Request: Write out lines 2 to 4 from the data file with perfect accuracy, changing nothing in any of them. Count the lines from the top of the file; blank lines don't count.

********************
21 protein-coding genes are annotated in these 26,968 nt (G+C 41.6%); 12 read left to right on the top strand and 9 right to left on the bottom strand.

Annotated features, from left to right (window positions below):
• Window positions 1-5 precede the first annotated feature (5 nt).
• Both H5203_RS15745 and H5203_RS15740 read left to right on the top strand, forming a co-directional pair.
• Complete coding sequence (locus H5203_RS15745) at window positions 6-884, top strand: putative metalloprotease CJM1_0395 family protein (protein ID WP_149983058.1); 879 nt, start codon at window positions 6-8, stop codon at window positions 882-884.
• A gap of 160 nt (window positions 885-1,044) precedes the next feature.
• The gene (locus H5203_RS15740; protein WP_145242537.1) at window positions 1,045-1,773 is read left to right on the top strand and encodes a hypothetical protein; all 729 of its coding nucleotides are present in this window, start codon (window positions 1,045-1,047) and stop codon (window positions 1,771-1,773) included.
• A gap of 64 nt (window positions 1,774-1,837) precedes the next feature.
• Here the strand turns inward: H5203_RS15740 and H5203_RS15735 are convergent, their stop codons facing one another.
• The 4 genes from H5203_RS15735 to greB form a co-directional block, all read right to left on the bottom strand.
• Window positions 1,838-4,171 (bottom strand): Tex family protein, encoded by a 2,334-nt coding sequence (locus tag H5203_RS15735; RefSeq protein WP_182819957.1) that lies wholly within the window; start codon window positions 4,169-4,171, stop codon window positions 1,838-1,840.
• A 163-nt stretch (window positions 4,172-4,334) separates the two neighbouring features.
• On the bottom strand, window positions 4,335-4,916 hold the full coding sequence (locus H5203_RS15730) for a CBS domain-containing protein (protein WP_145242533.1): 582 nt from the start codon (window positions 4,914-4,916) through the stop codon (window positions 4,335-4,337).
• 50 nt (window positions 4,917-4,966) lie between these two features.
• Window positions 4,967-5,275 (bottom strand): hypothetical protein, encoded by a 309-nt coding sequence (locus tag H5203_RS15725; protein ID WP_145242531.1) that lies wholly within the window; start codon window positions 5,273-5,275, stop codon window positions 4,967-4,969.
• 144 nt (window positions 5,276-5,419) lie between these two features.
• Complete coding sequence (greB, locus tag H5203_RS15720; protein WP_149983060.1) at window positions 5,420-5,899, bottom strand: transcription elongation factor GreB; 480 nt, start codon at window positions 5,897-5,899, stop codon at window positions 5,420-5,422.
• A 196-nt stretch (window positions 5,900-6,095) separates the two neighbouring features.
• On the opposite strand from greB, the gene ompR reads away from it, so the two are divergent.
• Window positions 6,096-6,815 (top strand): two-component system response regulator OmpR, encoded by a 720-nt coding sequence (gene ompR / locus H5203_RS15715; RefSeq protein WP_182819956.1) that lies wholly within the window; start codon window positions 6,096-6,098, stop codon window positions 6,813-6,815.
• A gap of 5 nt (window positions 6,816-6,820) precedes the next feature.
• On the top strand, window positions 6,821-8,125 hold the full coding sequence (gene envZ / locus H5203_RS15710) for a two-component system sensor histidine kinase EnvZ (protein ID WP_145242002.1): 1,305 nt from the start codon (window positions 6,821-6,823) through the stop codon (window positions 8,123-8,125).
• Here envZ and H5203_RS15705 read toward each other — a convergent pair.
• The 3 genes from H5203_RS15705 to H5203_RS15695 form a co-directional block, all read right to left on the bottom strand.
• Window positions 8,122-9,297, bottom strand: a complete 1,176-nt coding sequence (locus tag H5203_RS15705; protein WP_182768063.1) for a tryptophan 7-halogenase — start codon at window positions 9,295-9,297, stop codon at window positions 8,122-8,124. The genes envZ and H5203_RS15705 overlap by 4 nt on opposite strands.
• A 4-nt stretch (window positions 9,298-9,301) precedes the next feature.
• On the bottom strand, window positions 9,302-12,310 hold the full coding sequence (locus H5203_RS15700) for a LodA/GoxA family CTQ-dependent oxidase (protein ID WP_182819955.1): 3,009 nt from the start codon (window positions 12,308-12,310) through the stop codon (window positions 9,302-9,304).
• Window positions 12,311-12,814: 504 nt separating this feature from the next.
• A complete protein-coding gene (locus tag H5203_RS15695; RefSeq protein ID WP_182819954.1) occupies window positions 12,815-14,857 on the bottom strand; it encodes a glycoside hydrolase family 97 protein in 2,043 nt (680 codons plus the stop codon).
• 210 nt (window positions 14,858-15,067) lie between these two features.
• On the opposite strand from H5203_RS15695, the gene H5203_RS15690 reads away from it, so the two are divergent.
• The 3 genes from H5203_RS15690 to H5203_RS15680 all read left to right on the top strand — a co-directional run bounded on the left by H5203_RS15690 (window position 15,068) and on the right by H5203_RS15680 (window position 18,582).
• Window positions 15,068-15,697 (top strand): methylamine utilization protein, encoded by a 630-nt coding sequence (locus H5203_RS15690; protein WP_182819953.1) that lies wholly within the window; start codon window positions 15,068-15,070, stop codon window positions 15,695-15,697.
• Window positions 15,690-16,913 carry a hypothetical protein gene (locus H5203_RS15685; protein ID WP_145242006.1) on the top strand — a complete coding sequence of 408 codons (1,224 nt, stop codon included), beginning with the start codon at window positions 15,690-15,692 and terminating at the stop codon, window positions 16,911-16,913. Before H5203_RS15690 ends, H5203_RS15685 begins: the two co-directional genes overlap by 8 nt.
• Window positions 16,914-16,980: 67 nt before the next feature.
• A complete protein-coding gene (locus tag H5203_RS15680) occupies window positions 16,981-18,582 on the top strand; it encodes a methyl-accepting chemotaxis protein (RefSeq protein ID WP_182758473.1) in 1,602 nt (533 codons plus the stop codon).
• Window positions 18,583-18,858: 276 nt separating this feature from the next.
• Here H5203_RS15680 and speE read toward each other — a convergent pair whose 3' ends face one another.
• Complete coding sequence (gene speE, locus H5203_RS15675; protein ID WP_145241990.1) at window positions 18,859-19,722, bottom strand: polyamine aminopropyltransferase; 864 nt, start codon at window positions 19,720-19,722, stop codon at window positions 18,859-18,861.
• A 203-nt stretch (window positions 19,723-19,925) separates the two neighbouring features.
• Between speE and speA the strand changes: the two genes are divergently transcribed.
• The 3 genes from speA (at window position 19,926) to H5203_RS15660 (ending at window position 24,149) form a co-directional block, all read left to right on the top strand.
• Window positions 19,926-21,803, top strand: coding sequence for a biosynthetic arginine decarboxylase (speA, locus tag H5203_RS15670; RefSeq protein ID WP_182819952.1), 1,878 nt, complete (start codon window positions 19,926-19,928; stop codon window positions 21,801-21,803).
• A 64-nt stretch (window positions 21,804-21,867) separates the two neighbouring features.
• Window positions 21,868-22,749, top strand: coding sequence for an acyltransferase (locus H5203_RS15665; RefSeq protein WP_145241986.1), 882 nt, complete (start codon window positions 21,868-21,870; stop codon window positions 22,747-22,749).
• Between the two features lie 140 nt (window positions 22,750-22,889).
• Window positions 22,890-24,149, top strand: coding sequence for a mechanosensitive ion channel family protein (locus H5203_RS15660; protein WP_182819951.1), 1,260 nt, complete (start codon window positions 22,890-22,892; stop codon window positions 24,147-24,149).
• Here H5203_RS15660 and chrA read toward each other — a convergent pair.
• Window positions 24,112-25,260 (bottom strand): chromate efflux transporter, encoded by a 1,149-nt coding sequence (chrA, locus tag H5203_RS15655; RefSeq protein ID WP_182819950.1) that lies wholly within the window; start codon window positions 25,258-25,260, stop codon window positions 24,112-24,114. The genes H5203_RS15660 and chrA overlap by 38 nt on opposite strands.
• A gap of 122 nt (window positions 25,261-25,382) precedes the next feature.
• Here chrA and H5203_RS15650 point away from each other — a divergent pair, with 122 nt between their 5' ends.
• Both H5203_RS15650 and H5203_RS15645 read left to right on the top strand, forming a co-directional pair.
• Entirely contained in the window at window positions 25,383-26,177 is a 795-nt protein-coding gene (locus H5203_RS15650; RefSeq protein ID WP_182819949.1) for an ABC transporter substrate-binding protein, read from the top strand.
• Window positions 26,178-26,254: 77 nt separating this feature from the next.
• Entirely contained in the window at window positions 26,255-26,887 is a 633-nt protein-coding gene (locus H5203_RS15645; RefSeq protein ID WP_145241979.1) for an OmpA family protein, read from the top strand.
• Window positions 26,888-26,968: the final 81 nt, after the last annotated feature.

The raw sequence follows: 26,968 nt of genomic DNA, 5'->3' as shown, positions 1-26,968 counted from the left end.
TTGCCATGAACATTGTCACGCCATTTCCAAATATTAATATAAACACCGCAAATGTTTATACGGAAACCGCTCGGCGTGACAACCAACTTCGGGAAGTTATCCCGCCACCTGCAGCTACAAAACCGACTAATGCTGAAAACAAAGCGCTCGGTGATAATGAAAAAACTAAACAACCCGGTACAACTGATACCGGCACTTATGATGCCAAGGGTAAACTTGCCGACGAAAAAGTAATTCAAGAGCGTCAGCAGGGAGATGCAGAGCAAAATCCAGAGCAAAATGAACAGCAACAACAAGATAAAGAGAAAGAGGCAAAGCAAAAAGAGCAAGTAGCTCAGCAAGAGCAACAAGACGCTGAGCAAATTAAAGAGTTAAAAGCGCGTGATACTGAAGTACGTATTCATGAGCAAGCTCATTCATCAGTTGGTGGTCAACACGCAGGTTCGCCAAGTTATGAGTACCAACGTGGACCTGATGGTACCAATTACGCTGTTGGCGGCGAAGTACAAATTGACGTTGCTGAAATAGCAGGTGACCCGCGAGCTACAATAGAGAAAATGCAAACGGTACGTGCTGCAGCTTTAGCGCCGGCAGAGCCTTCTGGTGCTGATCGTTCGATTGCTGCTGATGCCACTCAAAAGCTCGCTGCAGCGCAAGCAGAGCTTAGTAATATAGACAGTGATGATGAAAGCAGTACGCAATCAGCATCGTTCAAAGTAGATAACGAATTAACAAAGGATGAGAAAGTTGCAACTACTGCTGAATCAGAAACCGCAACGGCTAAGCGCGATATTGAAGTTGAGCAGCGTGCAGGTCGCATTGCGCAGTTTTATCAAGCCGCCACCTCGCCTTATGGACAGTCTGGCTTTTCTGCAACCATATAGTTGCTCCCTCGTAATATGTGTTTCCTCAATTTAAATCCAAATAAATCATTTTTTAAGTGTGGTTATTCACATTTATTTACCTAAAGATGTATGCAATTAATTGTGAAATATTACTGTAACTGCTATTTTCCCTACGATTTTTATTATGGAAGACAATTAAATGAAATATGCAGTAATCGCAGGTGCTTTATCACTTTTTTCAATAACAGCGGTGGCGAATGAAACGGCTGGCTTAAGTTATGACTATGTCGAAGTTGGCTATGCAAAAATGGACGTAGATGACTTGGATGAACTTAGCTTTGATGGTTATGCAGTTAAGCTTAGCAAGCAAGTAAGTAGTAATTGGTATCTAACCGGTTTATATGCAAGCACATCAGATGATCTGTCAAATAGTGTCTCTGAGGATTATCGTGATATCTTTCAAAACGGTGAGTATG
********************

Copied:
Annotated features, from left to right (window positions below):
• Window positions 1-5 precede the first annotated feature (5 nt).
• Both H5203_RS15745 and H5203_RS15740 read left to right on the top strand, forming a co-directional pair.